By: David Noack
In the blink of a camera’s eye, Dan Farrell captured a piece of history. On Nov. 25, 1963, Farrell, then a 32-year-old photographer for the New York Daily News was in the nation’s capital for the funeral of President John F. Kennedy. The photo he snapped ? which is now in great demand ? was of a 3-year-old John F. Kennedy Jr., saluting his father’s passing caisson.
The picture took up most of the front page of the paper on Nov. 26, 1963, and was distributed via The Associated Press, which Farrell says never gave him credit for the photo.
Following the July 16 disappearance of JFK Jr.’s plane en route to Martha’s Vineyard, Farrell’s photo once again appeared in hundreds of newspapers.
After taking pictures of the funeral procession from the Capitol Rotunda to St. Matthew’s Cathedral, Farrell, along with dozens of other photographers, were on a flatbed truck snapping photos.
His assignment editor then asked if he wanted to stand outside the cathedral and see what he could find. He was using a 1000 F-Hasselblad camera that had a makeshift 300 mm lens.
“I got the camera and went down to the church, and I got there before they came out of the church. The coffin came out first, followed by Mrs. [Jacqueline] Kennedy and the two children and other Kennedy family members. At this point, they were just standing in front of the church with Mrs. Kennedy, and she bent down to John and [told him to] salute,” says Farrell, now 68, who lives in Oceanside, N.Y.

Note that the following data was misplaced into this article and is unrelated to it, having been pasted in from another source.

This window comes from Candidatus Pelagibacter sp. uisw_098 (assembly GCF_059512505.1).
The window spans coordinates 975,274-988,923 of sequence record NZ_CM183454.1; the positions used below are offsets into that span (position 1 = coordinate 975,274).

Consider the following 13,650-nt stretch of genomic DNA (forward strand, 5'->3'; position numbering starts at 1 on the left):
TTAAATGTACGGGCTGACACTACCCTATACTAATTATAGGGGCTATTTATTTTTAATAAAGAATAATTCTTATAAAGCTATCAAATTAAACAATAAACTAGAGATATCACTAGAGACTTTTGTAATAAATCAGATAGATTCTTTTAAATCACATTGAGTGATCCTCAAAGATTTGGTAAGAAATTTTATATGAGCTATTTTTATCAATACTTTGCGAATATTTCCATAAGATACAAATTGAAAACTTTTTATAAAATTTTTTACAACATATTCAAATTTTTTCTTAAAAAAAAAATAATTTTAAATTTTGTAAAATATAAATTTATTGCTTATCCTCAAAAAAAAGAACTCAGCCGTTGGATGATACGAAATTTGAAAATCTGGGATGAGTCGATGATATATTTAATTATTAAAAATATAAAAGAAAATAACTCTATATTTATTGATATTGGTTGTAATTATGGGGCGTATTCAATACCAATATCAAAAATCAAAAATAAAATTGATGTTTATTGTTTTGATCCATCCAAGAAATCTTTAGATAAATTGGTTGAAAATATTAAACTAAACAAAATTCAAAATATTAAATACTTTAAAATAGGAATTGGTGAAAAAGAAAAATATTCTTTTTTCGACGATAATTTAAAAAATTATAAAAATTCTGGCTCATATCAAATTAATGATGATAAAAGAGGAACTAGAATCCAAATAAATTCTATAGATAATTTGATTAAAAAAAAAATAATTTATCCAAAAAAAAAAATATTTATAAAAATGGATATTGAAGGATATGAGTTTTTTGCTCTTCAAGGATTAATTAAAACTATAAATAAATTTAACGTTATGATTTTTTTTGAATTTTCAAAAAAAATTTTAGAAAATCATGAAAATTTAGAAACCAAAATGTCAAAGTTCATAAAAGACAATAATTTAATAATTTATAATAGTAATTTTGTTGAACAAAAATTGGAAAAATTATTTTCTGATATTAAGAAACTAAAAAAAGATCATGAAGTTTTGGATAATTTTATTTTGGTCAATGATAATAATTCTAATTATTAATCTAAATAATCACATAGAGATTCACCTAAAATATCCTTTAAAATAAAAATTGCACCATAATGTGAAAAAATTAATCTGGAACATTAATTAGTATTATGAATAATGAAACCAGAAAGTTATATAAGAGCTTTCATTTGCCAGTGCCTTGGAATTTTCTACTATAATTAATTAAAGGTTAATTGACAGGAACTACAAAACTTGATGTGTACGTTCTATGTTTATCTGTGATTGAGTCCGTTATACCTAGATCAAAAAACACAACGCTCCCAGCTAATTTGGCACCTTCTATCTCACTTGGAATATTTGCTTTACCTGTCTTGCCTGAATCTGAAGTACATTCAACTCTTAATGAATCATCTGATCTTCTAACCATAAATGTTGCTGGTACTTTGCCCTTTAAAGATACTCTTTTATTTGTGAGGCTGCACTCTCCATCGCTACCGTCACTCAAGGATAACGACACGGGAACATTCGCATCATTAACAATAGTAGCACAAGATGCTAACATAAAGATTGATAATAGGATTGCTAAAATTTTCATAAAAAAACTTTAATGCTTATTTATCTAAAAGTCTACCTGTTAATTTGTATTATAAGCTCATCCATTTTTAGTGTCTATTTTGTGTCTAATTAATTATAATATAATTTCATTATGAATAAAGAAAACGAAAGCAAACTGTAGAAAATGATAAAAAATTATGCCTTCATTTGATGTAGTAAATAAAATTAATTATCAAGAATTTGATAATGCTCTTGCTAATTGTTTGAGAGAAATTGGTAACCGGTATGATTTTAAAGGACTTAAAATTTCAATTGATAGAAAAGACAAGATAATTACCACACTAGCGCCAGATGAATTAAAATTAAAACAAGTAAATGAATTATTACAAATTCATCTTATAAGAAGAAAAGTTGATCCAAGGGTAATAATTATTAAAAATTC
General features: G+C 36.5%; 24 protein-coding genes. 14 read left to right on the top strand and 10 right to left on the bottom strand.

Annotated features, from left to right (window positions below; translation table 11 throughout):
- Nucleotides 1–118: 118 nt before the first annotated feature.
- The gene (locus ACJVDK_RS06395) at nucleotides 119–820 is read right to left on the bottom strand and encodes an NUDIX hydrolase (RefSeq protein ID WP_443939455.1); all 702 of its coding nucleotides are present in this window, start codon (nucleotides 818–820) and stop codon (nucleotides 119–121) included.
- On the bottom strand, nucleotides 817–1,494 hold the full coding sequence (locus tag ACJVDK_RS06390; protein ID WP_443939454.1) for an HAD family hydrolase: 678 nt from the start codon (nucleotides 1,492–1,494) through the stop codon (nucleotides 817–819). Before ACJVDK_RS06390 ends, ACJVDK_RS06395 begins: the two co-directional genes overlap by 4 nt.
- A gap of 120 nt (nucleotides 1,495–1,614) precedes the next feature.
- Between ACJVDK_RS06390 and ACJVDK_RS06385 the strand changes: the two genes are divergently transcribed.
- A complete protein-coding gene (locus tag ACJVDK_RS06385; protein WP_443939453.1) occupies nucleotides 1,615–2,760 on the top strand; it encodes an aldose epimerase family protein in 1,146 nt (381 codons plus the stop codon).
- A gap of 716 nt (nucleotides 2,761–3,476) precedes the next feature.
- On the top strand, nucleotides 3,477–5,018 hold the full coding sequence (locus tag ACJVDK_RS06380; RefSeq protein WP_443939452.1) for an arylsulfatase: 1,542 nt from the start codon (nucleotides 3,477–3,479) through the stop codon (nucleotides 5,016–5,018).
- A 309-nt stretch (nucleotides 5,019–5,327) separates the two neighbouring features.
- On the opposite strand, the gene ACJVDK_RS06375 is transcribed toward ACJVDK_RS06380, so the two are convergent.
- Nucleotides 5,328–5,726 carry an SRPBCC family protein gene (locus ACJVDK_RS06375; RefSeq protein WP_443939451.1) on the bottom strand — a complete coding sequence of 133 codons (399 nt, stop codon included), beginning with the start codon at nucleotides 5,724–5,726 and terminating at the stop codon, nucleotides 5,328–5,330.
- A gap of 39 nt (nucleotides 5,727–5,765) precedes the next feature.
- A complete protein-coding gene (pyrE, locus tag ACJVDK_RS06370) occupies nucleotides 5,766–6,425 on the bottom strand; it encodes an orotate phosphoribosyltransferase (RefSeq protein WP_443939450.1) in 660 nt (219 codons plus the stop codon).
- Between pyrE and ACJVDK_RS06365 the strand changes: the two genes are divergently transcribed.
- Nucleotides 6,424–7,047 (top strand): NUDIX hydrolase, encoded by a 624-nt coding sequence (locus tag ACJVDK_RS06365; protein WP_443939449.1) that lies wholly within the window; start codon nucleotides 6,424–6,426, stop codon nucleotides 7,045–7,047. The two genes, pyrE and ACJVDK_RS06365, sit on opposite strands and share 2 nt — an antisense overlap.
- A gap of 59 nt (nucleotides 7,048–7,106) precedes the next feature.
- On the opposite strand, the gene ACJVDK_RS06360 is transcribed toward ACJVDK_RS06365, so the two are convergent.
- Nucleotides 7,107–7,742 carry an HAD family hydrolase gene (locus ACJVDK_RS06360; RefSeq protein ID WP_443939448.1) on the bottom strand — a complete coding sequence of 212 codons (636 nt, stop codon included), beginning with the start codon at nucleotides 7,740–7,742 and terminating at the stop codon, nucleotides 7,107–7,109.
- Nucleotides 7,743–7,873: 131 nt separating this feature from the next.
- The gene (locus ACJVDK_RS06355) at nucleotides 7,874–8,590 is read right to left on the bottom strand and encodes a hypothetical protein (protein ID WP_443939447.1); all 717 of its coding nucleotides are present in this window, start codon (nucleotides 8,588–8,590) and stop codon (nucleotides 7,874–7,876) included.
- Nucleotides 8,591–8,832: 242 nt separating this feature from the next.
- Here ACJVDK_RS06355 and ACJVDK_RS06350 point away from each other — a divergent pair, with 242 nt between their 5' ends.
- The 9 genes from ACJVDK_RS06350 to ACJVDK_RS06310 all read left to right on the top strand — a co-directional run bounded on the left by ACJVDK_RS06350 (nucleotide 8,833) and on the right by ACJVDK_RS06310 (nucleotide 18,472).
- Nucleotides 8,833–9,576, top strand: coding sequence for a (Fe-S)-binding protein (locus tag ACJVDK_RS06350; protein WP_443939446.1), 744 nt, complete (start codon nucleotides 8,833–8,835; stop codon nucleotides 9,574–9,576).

Farrell was already looking through the camera equipped with the telephoto lens and could read her lips and knew what was about to happen.
“That’s how I knew that this was going to come down,” notes Farrell, who retired three years ago from the paper.
He admits that if he wasn’t already looking through the camera lens, he would not have gotten the picture, which has appeared in hundreds of newspapers since word of the disappearance of
his wife,and his sister-in-law, spread over the weekend of July 17-18.
?(Editor & Publisher Web Site:http:www.mediainfo.com) [Caption]
?(copyright: Editor & Publisher July 24, 1999) [Caption]